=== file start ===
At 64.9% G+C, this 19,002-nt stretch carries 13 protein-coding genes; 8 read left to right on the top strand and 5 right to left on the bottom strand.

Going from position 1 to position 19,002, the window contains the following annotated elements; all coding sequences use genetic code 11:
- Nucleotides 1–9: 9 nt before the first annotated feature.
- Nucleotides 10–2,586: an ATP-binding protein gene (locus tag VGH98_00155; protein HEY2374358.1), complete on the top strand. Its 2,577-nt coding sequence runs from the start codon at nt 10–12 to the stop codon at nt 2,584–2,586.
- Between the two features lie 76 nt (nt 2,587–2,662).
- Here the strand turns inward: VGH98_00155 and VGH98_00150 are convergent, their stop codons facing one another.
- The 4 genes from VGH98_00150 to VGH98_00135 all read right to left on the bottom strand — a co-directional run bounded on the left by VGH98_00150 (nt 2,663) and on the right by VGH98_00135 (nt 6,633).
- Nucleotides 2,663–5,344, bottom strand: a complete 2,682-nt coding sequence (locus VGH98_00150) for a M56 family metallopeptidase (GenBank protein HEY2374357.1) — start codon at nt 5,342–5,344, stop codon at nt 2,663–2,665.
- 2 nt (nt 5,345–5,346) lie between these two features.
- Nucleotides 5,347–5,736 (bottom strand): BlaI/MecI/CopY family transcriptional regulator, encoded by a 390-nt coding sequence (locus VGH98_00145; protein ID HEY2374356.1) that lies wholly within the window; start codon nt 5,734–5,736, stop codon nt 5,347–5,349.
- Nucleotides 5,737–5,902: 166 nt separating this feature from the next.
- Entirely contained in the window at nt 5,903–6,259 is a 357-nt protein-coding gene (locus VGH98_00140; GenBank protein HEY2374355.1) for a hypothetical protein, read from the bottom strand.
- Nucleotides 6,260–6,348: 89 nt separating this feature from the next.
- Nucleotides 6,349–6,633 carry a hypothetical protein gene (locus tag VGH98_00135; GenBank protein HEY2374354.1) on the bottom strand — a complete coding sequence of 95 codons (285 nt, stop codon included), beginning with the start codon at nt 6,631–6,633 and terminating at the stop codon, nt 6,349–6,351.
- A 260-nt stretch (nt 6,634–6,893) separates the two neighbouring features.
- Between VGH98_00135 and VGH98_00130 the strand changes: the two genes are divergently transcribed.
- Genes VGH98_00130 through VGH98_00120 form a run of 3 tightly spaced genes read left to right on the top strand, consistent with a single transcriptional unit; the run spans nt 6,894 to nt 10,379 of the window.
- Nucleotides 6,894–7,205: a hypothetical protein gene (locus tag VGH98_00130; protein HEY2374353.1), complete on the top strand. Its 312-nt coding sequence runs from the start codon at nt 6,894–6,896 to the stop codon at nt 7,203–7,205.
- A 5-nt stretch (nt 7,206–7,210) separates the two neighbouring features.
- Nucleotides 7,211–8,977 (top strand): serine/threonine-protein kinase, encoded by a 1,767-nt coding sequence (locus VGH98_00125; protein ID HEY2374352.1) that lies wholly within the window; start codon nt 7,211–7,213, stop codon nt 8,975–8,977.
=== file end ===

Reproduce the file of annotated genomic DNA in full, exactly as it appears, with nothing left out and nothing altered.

At 64.9% G+C, this 19,002-nt stretch carries 13 protein-coding genes; 8 read left to right on the top strand and 5 right to left on the bottom strand.

Going from position 1 to position 19,002, the window contains the following annotated elements; all coding sequences use genetic code 11:
- Nucleotides 1–9: 9 nt before the first annotated feature.
- Nucleotides 10–2,586: an ATP-binding protein gene (locus tag VGH98_00155; protein HEY2374358.1), complete on the top strand. Its 2,577-nt coding sequence runs from the start codon at nt 10–12 to the stop codon at nt 2,584–2,586.
- Between the two features lie 76 nt (nt 2,587–2,662).
- Here the strand turns inward: VGH98_00155 and VGH98_00150 are convergent, their stop codons facing one another.
- The 4 genes from VGH98_00150 to VGH98_00135 all read right to left on the bottom strand — a co-directional run bounded on the left by VGH98_00150 (nt 2,663) and on the right by VGH98_00135 (nt 6,633).
- Nucleotides 2,663–5,344, bottom strand: a complete 2,682-nt coding sequence (locus VGH98_00150) for a M56 family metallopeptidase (GenBank protein HEY2374357.1) — start codon at nt 5,342–5,344, stop codon at nt 2,663–2,665.
- 2 nt (nt 5,345–5,346) lie between these two features.
- Nucleotides 5,347–5,736 (bottom strand): BlaI/MecI/CopY family transcriptional regulator, encoded by a 390-nt coding sequence (locus VGH98_00145; protein ID HEY2374356.1) that lies wholly within the window; start codon nt 5,734–5,736, stop codon nt 5,347–5,349.
- Nucleotides 5,737–5,902: 166 nt separating this feature from the next.
- Entirely contained in the window at nt 5,903–6,259 is a 357-nt protein-coding gene (locus VGH98_00140; GenBank protein HEY2374355.1) for a hypothetical protein, read from the bottom strand.
- Nucleotides 6,260–6,348: 89 nt separating this feature from the next.
- Nucleotides 6,349–6,633 carry a hypothetical protein gene (locus tag VGH98_00135; GenBank protein HEY2374354.1) on the bottom strand — a complete coding sequence of 95 codons (285 nt, stop codon included), beginning with the start codon at nt 6,631–6,633 and terminating at the stop codon, nt 6,349–6,351.
- A 260-nt stretch (nt 6,634–6,893) separates the two neighbouring features.
- Between VGH98_00135 and VGH98_00130 the strand changes: the two genes are divergently transcribed.
- Genes VGH98_00130 through VGH98_00120 form a run of 3 tightly spaced genes read left to right on the top strand, consistent with a single transcriptional unit; the run spans nt 6,894 to nt 10,379 of the window.
- Nucleotides 6,894–7,205: a hypothetical protein gene (locus tag VGH98_00130; protein HEY2374353.1), complete on the top strand. Its 312-nt coding sequence runs from the start codon at nt 6,894–6,896 to the stop codon at nt 7,203–7,205.
- A 5-nt stretch (nt 7,206–7,210) separates the two neighbouring features.
- Nucleotides 7,211–8,977 (top strand): serine/threonine-protein kinase, encoded by a 1,767-nt coding sequence (locus VGH98_00125; protein ID HEY2374352.1) that lies wholly within the window; start codon nt 7,211–7,213, stop codon nt 8,975–8,977.